You’ve witnessed quite a lot through the years. And now, under Duterte, it seems, things are sliding back to the days of Marcos.

We all have reason to be anxious. When Duterte won as President, I made the suggestion to my sons to have their passports processed. Just in case things don’t go the way we want them to.

And you?

I will choose to stay. I’m old, ready for anything. The future I see is not too encouraging. The alipores will always follow their leader. It was easy for Marcos’ minions to be corrupt all because their leader was corrupt. The same is true with Duterte. Life today is unbelievably cheap. He also kowtows to China. Why are there 100,000 Chinese in the country, buying properties here and there? Is the Philippines now their country? Is Xi Jin Ping the boss of Duterte? Is the Philippines now a province of China? It seems that way. Sometimes, I refuse to post a commentary on Facebook all because I have said all that I needed to say.

Of late, issues regarding literary writers and journalists taking sides were exposed on social media. What are your thoughts on this?

It’s nothing new. It also happened during the era of Marcos. I have a phrase for them—na-budol-budol, or people who were somehow hypnotized. I simply cannot understand why after all the things that had happened under Duterte, these people remain blind.

During Marcos’ time, writers who opposed Marcos and martial law went underground. Edgardo M. Reyes, the writer of Sa Kuko ng Liwanag, I knew him. I read his novel at the time it was being published by Liwayway. At one point we hid in his home, in his child’s room. After reading his novel in full, I refused to talk to him the whole day. I’m sure he wondered why. Pagsumulat kasi si Edgar, he refused to use exclamation point—only periods. So, it’s up to the reader to absorb all the emotions in his stories.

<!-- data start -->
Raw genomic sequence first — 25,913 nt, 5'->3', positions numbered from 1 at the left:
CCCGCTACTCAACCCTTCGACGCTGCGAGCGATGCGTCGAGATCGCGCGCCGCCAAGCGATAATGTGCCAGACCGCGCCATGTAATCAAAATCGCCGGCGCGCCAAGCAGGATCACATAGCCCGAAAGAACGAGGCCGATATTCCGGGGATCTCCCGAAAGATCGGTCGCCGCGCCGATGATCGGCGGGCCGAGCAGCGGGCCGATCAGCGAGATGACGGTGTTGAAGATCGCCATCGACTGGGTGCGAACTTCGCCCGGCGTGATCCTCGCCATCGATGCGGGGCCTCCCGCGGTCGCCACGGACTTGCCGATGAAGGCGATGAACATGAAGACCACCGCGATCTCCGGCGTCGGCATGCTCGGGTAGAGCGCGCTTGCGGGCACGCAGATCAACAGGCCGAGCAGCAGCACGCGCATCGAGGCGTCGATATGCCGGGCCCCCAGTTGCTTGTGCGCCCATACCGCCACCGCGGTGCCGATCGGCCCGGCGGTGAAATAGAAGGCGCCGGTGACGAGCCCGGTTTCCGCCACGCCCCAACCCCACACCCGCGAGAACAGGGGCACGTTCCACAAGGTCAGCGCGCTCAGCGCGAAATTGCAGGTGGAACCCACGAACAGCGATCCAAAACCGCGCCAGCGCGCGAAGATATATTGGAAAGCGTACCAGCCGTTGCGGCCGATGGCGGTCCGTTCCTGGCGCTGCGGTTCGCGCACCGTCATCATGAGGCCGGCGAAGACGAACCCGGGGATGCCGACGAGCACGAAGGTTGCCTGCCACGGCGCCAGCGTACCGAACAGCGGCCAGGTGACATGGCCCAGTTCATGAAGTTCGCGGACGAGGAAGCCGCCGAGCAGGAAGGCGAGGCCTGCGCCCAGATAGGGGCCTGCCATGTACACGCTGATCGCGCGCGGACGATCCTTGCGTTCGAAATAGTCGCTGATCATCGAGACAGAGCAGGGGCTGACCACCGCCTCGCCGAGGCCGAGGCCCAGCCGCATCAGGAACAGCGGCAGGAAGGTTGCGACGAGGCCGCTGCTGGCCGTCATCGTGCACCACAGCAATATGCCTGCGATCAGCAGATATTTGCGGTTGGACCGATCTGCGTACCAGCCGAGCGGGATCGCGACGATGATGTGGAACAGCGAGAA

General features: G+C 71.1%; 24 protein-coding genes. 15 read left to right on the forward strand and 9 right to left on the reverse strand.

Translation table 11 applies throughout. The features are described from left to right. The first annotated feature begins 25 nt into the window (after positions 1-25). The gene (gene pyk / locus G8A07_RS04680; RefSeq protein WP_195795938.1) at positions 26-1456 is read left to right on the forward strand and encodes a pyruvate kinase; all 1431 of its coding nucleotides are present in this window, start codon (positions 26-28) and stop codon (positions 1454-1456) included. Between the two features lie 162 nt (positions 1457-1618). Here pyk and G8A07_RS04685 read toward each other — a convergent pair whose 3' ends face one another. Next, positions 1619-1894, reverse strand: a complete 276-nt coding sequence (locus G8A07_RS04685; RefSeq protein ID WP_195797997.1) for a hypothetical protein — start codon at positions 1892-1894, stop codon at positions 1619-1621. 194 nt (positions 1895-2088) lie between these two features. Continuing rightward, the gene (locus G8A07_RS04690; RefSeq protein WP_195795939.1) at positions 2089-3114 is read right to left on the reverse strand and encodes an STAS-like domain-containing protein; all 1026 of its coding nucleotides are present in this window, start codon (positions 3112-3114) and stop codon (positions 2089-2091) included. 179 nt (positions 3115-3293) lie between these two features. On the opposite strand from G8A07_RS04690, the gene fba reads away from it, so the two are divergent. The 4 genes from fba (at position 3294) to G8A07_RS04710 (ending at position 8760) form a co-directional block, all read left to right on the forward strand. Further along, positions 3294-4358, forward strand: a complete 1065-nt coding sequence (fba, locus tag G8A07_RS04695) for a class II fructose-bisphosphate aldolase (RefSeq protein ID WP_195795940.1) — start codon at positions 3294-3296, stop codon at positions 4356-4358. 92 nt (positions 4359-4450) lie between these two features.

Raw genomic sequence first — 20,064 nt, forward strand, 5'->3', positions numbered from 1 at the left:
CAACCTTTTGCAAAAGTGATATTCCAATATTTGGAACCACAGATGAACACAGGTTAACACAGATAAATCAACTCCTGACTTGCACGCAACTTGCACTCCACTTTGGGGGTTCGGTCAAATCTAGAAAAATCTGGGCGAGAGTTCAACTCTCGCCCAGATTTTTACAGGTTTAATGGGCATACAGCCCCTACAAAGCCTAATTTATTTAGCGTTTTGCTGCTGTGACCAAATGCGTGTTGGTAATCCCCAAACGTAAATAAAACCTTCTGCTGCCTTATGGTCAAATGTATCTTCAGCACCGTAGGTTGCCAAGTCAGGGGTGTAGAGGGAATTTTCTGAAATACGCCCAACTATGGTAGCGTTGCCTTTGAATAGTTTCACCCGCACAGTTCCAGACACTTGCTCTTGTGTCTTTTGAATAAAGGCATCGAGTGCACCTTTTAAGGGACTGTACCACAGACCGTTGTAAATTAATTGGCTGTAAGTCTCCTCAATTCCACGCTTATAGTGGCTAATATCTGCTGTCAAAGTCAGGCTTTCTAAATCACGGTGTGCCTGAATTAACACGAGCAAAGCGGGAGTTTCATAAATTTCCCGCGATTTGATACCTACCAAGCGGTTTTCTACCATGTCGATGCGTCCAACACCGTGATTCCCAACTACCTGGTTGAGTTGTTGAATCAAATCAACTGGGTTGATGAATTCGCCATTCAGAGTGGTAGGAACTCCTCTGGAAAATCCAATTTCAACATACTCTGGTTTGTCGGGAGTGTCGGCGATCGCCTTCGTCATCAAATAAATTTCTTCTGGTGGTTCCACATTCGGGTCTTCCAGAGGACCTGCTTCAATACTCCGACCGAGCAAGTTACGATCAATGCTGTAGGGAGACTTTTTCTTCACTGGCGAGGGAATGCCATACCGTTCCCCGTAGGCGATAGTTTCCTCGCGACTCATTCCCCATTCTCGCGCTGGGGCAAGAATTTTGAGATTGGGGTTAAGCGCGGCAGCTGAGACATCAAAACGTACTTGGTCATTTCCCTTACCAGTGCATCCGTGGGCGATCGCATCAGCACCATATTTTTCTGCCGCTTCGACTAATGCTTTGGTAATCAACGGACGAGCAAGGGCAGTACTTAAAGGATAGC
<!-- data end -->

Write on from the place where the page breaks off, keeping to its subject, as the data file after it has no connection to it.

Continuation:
Given the chance, what would you say to young writers today, now that they’re going through a regime that is no different or maybe even worse than what you’ve been through?

I say study history. I once had the privilege of speaking to a group of Grade 5 and Grade 6 students at the Precious Gem Academy. It was difficult to explain the past. Martial Law, in their books, was only raised in passing. He was President and then he was ousted in a popular uprising. That’s it. But we should understand that many factors contributed to the rise of the Marcos regime and his ouster. There is rich history behind it and it’s sad that they only heard it from me.

You’re also known as a champion of women’s issues. Did your advocacy figure in any of your writings? Also, what are your thoughts on Duterte’s statement that degrade women?

Even as a teenager, I have always been conscious of women’s issues. I once faced a culture where girls were largely frowned upon. I’ve always questioned the belief of some that girls cannot choose their suitors (laughs). Problem was, I leap higher and I feel stronger than most boys in our school. And because of it, I was always told “You’re a girl, and you shouldn’t be doing that”. I’ve questioned these things since then.

Duterte fears the vagina (laughs). Seriously, standing for women’s rights and issues while the same women laugh at his sexist jokes is a difficult task. This pushes women’s consciousness back several decades.

Any projections you may have three to five years from now?

I still believe in the military, that not all of them follow blindly. I would like to think that with them there is hope. The military is not stupid, even if they are being wooed by Duterte with higher pay and positions in government. G